“One of the most surprising discoveries of modern physics is that objects aren’t as separate as they may seem. When you drill down into the core of even the most solid-looking material, separateness dissolves. All that remains, like the smile of the Cheshire Cat from Alice in Wonderland, are relationships extending curiously throughout space and time.
These connections were predicted by quantum theory and were called “spooky action at a distance” by Albert Einstein. One of the founders of quantum theory, Erwin Schrödinger, dubbed this peculiarity entanglement, saying “I would not call that one but rather the characteristic trait of quantum mechanics.”
The deeper reality suggested by the existence of entanglement is so unlike the world of everyday experience that until recently, many physicists believed it was interesting only for abstract theoretical reasons. They accepted that the microscopic world of elementary particles could become curiously entangled, but those entangled states were assumed to be fleeting and have no practical consequences for the world as we experience it. That view is rapidly changing.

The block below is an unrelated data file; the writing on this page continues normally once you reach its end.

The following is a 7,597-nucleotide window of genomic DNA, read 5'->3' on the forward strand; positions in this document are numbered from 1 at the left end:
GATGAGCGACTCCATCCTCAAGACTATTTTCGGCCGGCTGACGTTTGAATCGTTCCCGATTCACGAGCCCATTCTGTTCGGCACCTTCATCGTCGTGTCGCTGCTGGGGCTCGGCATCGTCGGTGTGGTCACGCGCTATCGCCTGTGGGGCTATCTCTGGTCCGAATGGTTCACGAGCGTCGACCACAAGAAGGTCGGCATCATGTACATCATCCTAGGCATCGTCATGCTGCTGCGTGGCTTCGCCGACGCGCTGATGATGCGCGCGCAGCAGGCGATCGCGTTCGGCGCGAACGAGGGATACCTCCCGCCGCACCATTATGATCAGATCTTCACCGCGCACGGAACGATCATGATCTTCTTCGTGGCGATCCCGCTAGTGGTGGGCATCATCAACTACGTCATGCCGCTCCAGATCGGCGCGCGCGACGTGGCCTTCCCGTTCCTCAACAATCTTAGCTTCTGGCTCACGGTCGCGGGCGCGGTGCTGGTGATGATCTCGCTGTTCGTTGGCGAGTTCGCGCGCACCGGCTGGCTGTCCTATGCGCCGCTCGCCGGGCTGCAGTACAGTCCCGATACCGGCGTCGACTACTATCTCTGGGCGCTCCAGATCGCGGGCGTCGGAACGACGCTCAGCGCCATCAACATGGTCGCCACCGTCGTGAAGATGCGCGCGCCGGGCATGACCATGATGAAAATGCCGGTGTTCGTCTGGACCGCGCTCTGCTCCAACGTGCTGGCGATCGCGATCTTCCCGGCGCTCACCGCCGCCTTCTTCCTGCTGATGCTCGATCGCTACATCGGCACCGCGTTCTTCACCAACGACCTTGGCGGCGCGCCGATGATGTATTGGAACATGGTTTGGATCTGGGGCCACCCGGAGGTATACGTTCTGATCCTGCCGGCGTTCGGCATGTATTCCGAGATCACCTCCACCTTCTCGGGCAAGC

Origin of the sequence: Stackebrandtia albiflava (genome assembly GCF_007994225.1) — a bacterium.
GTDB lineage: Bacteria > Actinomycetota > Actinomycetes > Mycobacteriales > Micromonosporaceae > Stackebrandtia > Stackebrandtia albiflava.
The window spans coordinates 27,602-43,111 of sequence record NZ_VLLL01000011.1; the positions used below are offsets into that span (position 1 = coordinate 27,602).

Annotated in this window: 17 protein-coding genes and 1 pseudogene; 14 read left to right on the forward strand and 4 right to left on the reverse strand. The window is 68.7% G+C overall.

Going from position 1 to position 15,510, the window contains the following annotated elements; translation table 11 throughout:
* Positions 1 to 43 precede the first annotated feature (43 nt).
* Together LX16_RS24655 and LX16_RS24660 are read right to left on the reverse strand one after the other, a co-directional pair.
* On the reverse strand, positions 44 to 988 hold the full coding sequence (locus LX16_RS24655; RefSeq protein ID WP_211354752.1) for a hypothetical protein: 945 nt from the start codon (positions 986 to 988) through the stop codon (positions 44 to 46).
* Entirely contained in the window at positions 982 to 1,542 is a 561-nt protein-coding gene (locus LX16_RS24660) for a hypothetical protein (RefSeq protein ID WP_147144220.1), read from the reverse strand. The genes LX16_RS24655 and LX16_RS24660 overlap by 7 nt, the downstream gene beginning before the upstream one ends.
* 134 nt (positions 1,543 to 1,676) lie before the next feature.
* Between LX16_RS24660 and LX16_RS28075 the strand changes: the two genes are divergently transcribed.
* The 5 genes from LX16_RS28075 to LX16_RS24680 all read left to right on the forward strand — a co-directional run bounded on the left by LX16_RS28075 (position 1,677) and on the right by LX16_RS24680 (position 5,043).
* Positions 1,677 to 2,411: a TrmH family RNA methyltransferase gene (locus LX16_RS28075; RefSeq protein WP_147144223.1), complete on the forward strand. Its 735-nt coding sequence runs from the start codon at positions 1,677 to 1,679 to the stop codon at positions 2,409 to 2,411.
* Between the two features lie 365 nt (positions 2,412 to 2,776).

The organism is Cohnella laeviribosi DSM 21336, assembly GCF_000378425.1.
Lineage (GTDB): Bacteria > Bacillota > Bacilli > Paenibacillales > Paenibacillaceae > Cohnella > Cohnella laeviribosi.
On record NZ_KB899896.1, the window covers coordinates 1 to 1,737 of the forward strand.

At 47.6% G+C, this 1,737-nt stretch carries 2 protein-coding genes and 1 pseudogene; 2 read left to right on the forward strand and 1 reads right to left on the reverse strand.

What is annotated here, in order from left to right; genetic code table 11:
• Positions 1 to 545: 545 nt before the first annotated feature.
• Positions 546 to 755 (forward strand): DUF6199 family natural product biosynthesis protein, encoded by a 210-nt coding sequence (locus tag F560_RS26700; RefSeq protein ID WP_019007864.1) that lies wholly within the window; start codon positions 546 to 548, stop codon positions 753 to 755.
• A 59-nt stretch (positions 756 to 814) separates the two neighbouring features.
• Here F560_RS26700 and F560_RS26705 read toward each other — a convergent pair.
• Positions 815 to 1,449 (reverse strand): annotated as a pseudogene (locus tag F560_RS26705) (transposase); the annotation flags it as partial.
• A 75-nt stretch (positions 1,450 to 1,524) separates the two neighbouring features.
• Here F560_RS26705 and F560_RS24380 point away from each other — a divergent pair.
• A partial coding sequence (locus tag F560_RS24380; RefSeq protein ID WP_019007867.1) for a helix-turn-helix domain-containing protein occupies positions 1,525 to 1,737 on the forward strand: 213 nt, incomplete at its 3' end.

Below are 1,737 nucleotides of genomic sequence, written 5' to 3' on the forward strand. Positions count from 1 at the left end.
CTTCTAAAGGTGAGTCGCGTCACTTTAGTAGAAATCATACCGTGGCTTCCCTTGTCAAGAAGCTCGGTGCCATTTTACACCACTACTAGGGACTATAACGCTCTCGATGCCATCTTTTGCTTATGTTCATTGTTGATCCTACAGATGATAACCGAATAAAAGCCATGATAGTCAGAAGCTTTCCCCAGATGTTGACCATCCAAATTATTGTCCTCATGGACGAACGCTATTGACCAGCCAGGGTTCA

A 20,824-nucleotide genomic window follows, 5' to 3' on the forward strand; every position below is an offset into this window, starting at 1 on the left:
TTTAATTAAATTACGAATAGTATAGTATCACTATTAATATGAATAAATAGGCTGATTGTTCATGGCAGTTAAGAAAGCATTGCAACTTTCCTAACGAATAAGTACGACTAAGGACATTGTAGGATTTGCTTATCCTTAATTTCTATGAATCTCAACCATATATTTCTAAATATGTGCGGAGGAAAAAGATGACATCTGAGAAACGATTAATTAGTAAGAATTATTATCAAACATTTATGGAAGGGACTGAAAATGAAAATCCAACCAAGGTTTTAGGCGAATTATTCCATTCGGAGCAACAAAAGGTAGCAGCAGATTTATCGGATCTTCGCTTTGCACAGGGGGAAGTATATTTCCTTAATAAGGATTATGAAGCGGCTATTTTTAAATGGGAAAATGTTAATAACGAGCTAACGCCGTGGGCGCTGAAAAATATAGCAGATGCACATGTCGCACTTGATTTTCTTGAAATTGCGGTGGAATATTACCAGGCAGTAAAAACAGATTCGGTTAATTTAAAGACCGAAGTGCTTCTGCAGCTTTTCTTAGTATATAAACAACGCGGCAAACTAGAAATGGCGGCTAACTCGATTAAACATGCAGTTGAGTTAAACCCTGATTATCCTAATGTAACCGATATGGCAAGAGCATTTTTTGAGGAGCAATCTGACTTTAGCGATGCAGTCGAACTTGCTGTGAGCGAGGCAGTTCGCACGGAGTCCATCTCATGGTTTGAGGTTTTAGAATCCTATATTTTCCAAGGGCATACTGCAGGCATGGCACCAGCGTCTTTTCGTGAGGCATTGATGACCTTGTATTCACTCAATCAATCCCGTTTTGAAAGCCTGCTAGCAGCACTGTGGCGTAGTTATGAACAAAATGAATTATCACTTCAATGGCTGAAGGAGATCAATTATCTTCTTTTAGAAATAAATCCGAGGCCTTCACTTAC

Scientists are now finding that there are ways in which the effects of microscopic entanglements “scale up” into our macroscopic world. Entangled connections between carefully prepared atomic-sized objects can persist over many miles. There are theoretical descriptions showing how tasks can be accomplished by entangled groups without the members of the group communicating with each other in any conventional way.
Some scientists suggest that the remarkable degree of coherence displayed in living systems might depend in some fundamental way on quantum effects like entanglement. Others suggest that conscious awareness is caused or related in some important way to entangled particles in the brain. Some even propose that the entire universe is a single, self-entangled object.
What if these speculations are correct? What would human experience be like in such an interconnected universe? Would we occasionally have numinous feelings of connectedness with loved ones at a distance? Would such experiences evoke a feeling of awe that there’s more to reality than common sense implies? Could “entangled minds” result in the experience of your hearing the telephone ring and somehow knowing – instantly – who’s calling? If we did have such experiences, could they be due to real information that somehow bypassed the usual sensory channels, or are such reports mere delusions? Can psychic or “psi” experiences be studied by science, or are they beyond the reach of rational understanding?”
(These are extracts from Dean Radin’s book ‘Entangled minds’ Refer Dean Radin.com. I like the idea of a universe in which everything is connected to everything else.)